DRUNKEN PNG PARLIAMENTARIANS TARGETED

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PORT MORESBY, Papua New Guinea (February 26, 2001 - Post-Courier/PINA Nius Online)---A member of Papua New Guinea's Parliament who is insolvent or habitually drunk must be dismissed from public office.

This is one of several recommendations to the National Executive Council by the Constitutional Development Commission on changes to electoral laws and their administration.

CDC’s acting director, Russell Ikosi, told a Transparency International (PNG) workshop in Port Moresby that a dismissed MP must not be qualified to hold other leadership positions again and this must apply to all leaders under the Leadership Code.

The CDC has also recommended that a leadership tribunal must continue to have jurisdiction over an MP (and other leaders) who are referred to such a tribunal for prosecution even after they are terminated or do not hold any leadership post. If found guilty, penalties other than dismissal should be imposed.

The consequences of dismissal under any of the dismissal grounds should be for life. In other words, once an MP is dismissed for any of these reasons, he/she should not become qualified to be an MP again. This must be extended to all leaders under the Leadership Code.

Mr. Ikosi said persons who have a criminal conviction or are declared insolvent should not contest any elections.

"That ensures that quality candidates are contesting and getting elected to Parliament," he said.

Other major electoral changes approved by the government include the abolishing of the First-Past-The-Post voting system for a Preferential voting system commencing in 2007.

The CDC has adopted the limited preferential voting system of five, whereby voters chose up to five candidates in their order of preference.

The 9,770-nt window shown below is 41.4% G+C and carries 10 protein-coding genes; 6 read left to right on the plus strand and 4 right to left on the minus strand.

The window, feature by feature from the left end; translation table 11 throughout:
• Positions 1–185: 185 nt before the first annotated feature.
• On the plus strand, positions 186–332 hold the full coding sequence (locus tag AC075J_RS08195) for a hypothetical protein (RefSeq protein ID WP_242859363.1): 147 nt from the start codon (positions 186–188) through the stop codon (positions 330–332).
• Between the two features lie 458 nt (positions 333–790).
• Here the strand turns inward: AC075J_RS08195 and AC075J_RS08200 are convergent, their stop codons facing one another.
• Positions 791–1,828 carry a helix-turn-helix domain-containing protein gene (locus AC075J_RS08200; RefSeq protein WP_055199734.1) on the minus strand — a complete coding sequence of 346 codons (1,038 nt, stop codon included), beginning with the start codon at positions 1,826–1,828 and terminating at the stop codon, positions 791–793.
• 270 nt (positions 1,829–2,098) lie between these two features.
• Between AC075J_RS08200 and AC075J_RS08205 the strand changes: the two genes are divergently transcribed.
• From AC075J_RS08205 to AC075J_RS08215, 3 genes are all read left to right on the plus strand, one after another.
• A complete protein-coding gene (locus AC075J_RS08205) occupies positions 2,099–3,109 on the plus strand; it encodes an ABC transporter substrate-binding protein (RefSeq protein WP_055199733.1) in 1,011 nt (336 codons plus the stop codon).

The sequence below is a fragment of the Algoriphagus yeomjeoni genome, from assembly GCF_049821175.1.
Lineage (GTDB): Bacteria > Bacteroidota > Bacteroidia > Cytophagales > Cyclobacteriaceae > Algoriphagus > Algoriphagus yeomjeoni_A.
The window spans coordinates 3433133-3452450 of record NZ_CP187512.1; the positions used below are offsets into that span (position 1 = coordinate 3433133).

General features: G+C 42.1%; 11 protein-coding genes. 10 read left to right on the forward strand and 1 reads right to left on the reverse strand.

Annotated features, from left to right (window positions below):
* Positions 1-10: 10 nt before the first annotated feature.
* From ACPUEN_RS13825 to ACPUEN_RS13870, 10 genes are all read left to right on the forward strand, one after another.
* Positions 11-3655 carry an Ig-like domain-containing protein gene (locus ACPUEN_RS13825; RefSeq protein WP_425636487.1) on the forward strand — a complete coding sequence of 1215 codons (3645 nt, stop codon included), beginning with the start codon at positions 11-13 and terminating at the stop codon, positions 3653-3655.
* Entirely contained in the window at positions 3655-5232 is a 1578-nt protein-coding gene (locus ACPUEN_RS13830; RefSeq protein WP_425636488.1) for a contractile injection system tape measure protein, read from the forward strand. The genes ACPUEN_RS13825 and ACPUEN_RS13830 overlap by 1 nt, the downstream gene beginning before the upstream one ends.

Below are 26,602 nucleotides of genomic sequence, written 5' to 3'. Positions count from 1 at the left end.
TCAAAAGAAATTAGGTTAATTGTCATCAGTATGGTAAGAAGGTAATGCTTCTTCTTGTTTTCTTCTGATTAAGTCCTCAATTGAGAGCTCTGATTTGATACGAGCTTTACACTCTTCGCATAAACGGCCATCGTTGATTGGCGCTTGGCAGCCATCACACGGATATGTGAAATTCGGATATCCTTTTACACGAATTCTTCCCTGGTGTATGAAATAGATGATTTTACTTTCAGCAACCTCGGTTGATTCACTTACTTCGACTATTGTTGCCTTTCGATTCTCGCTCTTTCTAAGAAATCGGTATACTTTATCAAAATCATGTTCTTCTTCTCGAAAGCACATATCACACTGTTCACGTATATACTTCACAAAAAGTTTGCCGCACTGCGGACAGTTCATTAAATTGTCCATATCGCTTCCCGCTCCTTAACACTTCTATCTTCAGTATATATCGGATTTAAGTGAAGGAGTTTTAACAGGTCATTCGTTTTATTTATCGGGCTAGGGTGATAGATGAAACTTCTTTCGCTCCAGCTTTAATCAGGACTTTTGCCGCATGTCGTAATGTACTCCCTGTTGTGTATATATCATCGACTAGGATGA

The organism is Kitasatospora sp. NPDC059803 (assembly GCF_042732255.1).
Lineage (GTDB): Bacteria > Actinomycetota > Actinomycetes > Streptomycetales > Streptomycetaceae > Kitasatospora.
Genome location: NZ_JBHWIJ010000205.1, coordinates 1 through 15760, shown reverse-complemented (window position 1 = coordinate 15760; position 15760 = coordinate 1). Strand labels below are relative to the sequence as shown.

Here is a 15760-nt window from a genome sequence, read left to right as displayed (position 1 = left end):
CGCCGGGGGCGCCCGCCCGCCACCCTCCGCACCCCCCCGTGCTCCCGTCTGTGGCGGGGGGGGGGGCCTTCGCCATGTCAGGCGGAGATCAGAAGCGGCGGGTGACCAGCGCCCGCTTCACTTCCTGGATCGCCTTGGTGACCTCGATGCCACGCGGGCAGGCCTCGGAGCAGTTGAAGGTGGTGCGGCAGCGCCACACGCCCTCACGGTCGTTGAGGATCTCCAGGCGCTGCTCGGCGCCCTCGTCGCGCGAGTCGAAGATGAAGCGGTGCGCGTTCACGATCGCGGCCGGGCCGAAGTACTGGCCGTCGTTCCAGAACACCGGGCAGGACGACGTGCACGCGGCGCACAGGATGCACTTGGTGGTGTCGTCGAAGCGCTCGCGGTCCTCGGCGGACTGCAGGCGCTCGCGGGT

"This system will not be used in 2002 elections but after that," said Mr. Ikosi.

The First-Past-The-Post voting system would, however, still be maintained in the local level government elections.

Mr. Ikosi said the NEC had also approved in principle the removal of the regional or provincial seats but it was now up to the commission to study the roles of governors and work out who would handle such roles after they¹ve gone.

He said this would also mean the introduction of more open seats, and the CDC recommended that an open electorate have a population of 40,000 and that new electorates come into effect in 2007, and be used for the 2007 national general elections.

The commission also recommended that measures be taken to reduce the number of candidates contesting one electorate.

Mr. Ikosi said as opposed to the past when Parliament’s refusal of an Electoral Boundaries Commission was final, the second recommendation by the commission will become law even though rejected by Parliament.

The last electoral boundaries were set in 1977.

Mr. Ikosi said the CDC has also recommended that election petitions filed after each general election should be disposed off expeditiously and that special arrangements made for the court to deal with petitions only.

This particular aspect had been endorsed by the NEC but is now currently before the judiciary for consideration.

For additional reports from The Post-Courier, go to PACIFIC ISLANDS REPORT News/Information Links: Newspapers/The Post-Courier (Papua New Guinea).

Pacific Islands News Association (PINA) Website: http://www.pinanius.org 

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